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speaker events occur to address specific and critical security threats. to bring reasonable steps to facilitate plaintiff events while balancing competing concerns for security, the university's limited resources and its educational mission. there are security fees they have instituted with speakers coming in. >> everything they say they acted opposite of. if you look at them saying they tried to make accommodations, when we decided to bring ben shapiro they said we have no venues but that was not the case because they found a venue, gave us a venue or two weeks before the event restricted two third of the venues and you can't use two third the venue but just the lower level and they instituted a security fee at the last minute, tried to restrict the ticketing process, they've done everything with repeated speakers to prevent students on campus from hearing conservative ideas. jillian: the judge who ruled
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allowed part of your complaint but other parts not so, didn't find -- it is a partial victory for you. how do you feel moving forward? >> that moment of justice released a statement calling a victory against uc berkeley, what we can do is get to the facts of this case. we have been arguing on the motion to dismiss for a year and we want to give them their day in court. in the first, and 14th amendments on the grounds the what berkeley did, the policies they had and how they implanted them violate first, and 14th amendment rights by denying to speech, due process, we are excited to move on to explaining this to the rest of the country. >> any future events at the center of this? >> we are coming up on the summer but in the wake of the events with dennis prager and rick santorum. we have seen this lawsuit opened up gates at berkeley a little bit where they have this attention on them they are more
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resistant to keep blocking speeches. >> the university says they are willing to work on this and these are people -- we will keep an eye on this. keep us updated on a lawsuit and any future events at berkeley. when we return a tribute to alfie evans, we have been covering it, the english toddler finally lost his race. once there was an organism so small no one thought much of it at all. people said it just made a mess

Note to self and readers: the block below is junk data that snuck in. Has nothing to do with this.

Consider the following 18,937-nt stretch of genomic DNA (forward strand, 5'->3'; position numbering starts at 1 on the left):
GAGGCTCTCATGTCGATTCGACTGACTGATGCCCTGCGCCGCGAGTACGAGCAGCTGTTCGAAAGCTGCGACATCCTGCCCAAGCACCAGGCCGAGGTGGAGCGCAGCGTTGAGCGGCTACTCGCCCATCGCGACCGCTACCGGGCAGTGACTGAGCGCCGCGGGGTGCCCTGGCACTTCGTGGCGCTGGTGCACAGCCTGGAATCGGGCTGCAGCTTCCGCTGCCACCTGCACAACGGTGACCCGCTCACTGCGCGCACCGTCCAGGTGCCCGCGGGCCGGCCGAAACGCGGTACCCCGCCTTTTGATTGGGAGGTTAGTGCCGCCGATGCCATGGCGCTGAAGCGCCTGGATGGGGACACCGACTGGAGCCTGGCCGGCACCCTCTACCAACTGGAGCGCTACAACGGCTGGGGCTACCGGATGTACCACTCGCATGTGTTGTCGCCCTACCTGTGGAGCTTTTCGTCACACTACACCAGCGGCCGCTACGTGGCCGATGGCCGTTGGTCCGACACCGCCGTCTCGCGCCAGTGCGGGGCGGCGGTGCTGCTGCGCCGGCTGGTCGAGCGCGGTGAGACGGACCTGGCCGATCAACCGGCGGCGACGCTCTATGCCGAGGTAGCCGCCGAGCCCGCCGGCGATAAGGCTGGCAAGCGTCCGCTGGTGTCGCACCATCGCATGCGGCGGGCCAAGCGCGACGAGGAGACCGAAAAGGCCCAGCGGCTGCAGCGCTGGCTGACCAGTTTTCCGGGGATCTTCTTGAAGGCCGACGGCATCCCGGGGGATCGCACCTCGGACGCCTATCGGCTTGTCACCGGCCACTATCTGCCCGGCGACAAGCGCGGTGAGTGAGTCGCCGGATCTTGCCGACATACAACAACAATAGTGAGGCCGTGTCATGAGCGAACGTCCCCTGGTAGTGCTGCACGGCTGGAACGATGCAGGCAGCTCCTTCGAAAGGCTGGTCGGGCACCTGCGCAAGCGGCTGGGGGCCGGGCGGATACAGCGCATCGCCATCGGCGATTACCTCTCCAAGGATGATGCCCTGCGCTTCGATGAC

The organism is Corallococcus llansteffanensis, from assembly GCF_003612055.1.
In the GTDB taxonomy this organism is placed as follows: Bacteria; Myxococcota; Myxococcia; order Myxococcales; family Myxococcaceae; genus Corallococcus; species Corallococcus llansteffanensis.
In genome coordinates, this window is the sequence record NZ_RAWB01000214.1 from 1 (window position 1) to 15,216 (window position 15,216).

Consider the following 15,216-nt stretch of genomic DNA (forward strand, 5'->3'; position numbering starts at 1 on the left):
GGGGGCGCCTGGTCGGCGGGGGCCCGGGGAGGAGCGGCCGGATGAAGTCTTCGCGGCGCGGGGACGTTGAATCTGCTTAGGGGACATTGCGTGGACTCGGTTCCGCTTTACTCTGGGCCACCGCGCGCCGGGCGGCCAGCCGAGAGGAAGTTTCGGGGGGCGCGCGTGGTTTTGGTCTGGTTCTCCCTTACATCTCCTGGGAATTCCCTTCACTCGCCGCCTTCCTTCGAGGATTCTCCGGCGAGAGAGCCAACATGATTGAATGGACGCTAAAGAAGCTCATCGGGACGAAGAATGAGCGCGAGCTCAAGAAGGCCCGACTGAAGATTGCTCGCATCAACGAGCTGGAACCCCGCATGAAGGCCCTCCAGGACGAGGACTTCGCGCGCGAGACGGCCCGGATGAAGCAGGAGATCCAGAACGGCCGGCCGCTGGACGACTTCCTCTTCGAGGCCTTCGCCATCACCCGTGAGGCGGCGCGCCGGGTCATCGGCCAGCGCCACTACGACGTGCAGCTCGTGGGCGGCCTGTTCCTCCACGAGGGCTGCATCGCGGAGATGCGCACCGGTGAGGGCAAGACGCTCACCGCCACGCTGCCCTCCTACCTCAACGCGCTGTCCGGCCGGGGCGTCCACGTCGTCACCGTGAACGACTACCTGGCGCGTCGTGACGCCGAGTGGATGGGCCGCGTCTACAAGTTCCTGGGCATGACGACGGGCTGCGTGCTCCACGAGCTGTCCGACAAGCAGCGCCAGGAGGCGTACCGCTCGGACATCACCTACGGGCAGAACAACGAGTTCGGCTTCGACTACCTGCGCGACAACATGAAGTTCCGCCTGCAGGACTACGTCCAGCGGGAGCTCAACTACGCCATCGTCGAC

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until exxonmobil scientists put it to the test. they thought someday it could become fuel and power our cars wouldn't that be cool? and that's why exxonmobil scientists think it's not small at all. energy lives here.
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>> shanon: it's a story we've covered here extensively and we want to bring you this sad conclusion before we go. british toddler alfie evans passed away this weekend after a long legal battle between the >> is still we have covered e extensively and we bring you the sad conclusion before we go. british toddler alfie evans passed away this weekend after a long legal battle between the hospital and his parents over normally the decision to withdraw life-sustaining measures from the little boy but to prevent his parents from taking them out of the country for treatment. hundreds of his supporters gathered outside the hospital in liverpool to sing and release balloons in the colors of the family's favorite sports team. the hospital released a
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statement offering quotemac heartfelt sympathy and ask the privacy of the staff be respected. most-watched, most trusted and most grateful you spent the evening with us, good night from washington. >> tuesday, may 1, 2018, and this is "fox and friends first". right now, secretary of state mike pompeo confirmed the covert nuclear program. >> i'm not telling you what i'm doing. a lot of people think they do. that doesn't mean we won't negotiate a real agreement. >> we allied with what the new nuclear agreement could look like and why you were sleeping the first wave of migrants make it over the border to claim asylum but their freedom could be s